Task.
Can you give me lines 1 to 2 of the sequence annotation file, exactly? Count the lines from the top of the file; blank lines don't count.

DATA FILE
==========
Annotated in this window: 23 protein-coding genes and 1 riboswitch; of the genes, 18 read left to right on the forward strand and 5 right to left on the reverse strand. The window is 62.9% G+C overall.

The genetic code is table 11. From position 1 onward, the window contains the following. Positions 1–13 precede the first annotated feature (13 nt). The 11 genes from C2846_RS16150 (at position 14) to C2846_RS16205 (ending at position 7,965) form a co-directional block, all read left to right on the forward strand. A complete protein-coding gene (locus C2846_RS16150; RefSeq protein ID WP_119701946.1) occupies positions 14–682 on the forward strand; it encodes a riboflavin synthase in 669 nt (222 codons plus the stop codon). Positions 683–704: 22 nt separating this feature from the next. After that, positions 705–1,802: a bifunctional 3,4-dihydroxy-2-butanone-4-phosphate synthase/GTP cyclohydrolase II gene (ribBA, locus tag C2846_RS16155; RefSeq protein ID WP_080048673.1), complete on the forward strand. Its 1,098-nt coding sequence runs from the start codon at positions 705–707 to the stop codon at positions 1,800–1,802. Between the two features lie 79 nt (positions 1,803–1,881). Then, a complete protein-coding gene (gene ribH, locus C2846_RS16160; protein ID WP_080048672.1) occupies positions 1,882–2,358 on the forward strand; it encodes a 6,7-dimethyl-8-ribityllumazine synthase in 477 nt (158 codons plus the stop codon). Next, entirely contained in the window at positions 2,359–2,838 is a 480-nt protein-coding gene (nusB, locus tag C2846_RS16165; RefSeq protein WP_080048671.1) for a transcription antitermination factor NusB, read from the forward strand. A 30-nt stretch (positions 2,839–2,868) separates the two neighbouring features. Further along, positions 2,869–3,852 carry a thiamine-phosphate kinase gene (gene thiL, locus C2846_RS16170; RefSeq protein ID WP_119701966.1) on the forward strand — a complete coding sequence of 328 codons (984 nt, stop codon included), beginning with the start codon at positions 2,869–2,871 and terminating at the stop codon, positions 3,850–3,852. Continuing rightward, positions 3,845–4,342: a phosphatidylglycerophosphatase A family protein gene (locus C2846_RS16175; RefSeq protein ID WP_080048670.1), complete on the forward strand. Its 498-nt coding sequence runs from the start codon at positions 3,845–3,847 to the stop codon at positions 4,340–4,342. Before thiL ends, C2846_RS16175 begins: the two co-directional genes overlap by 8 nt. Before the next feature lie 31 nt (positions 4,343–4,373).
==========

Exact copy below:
Annotated in this window: 23 protein-coding genes and 1 riboswitch; of the genes, 18 read left to right on the forward strand and 5 right to left on the reverse strand. The window is 62.9% G+C overall.

The genetic code is table 11. From position 1 onward, the window contains the following. Positions 1–13 precede the first annotated feature (13 nt). The 11 genes from C2846_RS16150 (at position 14) to C2846_RS16205 (ending at position 7,965) form a co-directional block, all read left to right on the forward strand. A complete protein-coding gene (locus C2846_RS16150; RefSeq protein ID WP_119701946.1) occupies positions 14–682 on the forward strand; it encodes a riboflavin synthase in 669 nt (222 codons plus the stop codon). Positions 683–704: 22 nt separating this feature from the next. After that, positions 705–1,802: a bifunctional 3,4-dihydroxy-2-butanone-4-phosphate synthase/GTP cyclohydrolase II gene (ribBA, locus tag C2846_RS16155; RefSeq protein ID WP_080048673.1), complete on the forward strand. Its 1,098-nt coding sequence runs from the start codon at positions 705–707 to the stop codon at positions 1,800–1,802. Between the two features lie 79 nt (positions 1,803–1,881). Then, a complete protein-coding gene (gene ribH, locus C2846_RS16160; protein ID WP_080048672.1) occupies positions 1,882–2,358 on the forward strand; it encodes a 6,7-dimethyl-8-ribityllumazine synthase in 477 nt (158 codons plus the stop codon). Next, entirely contained in the window at positions 2,359–2,838 is a 480-nt protein-coding gene (nusB, locus tag C2846_RS16165; RefSeq protein WP_080048671.1) for a transcription antitermination factor NusB, read from the forward strand. A 30-nt stretch (positions 2,839–2,868) separates the two neighbouring features. Further along, positions 2,869–3,852 carry a thiamine-phosphate kinase gene (gene thiL, locus C2846_RS16170; RefSeq protein ID WP_119701966.1) on the forward strand — a complete coding sequence of 328 codons (984 nt, stop codon included), beginning with the start codon at positions 2,869–2,871 and terminating at the stop codon, positions 3,850–3,852. Continuing rightward, positions 3,845–4,342: a phosphatidylglycerophosphatase A family protein gene (locus C2846_RS16175; RefSeq protein ID WP_080048670.1), complete on the forward strand. Its 498-nt coding sequence runs from the start codon at positions 3,845–3,847 to the stop codon at positions 4,340–4,342. Before thiL ends, C2846_RS16175 begins: the two co-directional genes overlap by 8 nt. Before the next feature lie 31 nt (positions 4,343–4,373).